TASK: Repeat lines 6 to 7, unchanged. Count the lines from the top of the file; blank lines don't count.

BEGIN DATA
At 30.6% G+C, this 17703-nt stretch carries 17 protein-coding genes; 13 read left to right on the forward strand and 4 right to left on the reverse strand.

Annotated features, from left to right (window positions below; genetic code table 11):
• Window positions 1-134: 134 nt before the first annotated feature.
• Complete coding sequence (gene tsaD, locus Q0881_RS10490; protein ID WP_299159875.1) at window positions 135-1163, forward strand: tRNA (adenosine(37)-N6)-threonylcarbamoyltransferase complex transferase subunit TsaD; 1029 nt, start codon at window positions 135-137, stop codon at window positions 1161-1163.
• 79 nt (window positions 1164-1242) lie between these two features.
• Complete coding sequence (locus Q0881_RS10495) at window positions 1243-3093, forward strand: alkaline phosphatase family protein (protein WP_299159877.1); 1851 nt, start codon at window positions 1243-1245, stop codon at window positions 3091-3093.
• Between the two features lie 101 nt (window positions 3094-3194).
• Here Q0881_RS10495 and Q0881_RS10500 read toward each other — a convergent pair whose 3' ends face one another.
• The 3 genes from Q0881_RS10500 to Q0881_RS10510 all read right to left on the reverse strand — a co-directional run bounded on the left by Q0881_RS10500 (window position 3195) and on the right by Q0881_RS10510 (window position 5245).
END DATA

• Complete coding sequence (locus Q0881_RS10495) at window positions 1243-3093, forward strand: alkaline phosphatase family protein (protein WP_299159877.1); 1851 nt, start codon at window positions 1243-1245, stop codon at window positions 3091-3093.
• Between the two features lie 101 nt (window positions 3094-3194).